23/12/2021

Ultimately, this new legal framework is meant to help cope with the evolution of technologies and changes in the use of telecommunications services by the general public, and to support the development of 5G and very high capacity networks, so that every citizen and business in the EU can enjoy high quality connectivity, a high level of consumer protection and a greater choice of innovative digital services.

The key changes brought by the EECC are:

  • The expansion of the scope of telecommunications legislation to so-called “over-the-top” (“OTT”) players, whether the relevant services are or may be based on assigned numbers (WhatsApp, Telegram, Messenger, Snapchat, etc.) or not (e-mail services such as Gmail, Yahoo mail, etc.).

OTT players will also have to comply with new and existing legal constraints relating to security, interoperability, information and user protection (including their privacy and personal data), or to universal service.

The definition of “electronic communication service” now also explicitly includes machine-to-machine communications.

  • The strengthening of consumer rights, with increased transparency and increased obligations with respect to contract duration and termination. In particular, contracts with end-users will:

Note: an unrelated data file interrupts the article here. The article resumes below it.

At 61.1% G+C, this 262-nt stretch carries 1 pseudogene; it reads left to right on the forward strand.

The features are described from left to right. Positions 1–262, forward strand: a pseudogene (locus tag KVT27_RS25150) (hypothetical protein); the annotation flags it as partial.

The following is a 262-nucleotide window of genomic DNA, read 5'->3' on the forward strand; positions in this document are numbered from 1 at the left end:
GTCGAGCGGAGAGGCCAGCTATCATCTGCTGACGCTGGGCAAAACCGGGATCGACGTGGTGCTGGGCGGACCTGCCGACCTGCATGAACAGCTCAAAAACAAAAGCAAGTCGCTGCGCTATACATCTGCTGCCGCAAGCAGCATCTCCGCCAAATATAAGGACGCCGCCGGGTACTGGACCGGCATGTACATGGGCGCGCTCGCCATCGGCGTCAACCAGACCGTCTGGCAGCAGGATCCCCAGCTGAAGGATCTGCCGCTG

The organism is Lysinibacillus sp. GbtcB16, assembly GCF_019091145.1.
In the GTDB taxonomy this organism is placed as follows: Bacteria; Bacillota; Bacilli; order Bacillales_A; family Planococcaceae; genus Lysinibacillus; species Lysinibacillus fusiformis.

• not be permitted to extend beyond 24 months;
    • be terminable at any time with a notice period of 1 month or less and at no cost, irrespective of the services in question;
    • be provided along with a contractual summary in line with a template drafted by the European Commission.

The right to number portability would no longer be conditional on a simultaneous change of operator, and could extend to one month after the effective termination of the telephone subscription.

  • Better access to numbering resources, as the Institut Luxembourgeois de Régulation (the “ILR”) will now be able to allocate numbers to legal entities other than electronic communications operators (provided that operators' needs for numbering resources are otherwise met in accordance with the national numbering plan).
  • New rules on frequency coordination on the radio spectrum between the Member States and on the obligation to release the frequency bands needed for 5G deployment.

In order to ensure sufficient stability and visibility for operators, frequency authorisations will be granted for 15 years, with a possible extension for an appropriate period as decided by the relevant minister. Here, note that in Luxembourg, frequencies relevant for 5G have already been attributed to four operators for an initial period of 15 years.

  • The extension of universal service to include affordable access to high-speed internet at an affordable price.
  • The prohibition of unnecessary restrictions on the interconnection of wireless access points. This will allow connection to Wi-Fi access points to receive data traffic by users other than those who subscribe to the service.
  • Support for very high capacity communications networks, namely by facilitating the deployment of limited range wireless access points. The new legislation will provide electronic communications operators with the right to access any physical infrastructure controlled by public authorities that is technically suitable for hosting limited-range wireless access points, or that is needed to connect such access points to a backbone network. In addition, the installation of such devices will be exempt from any prior administrative authorisation.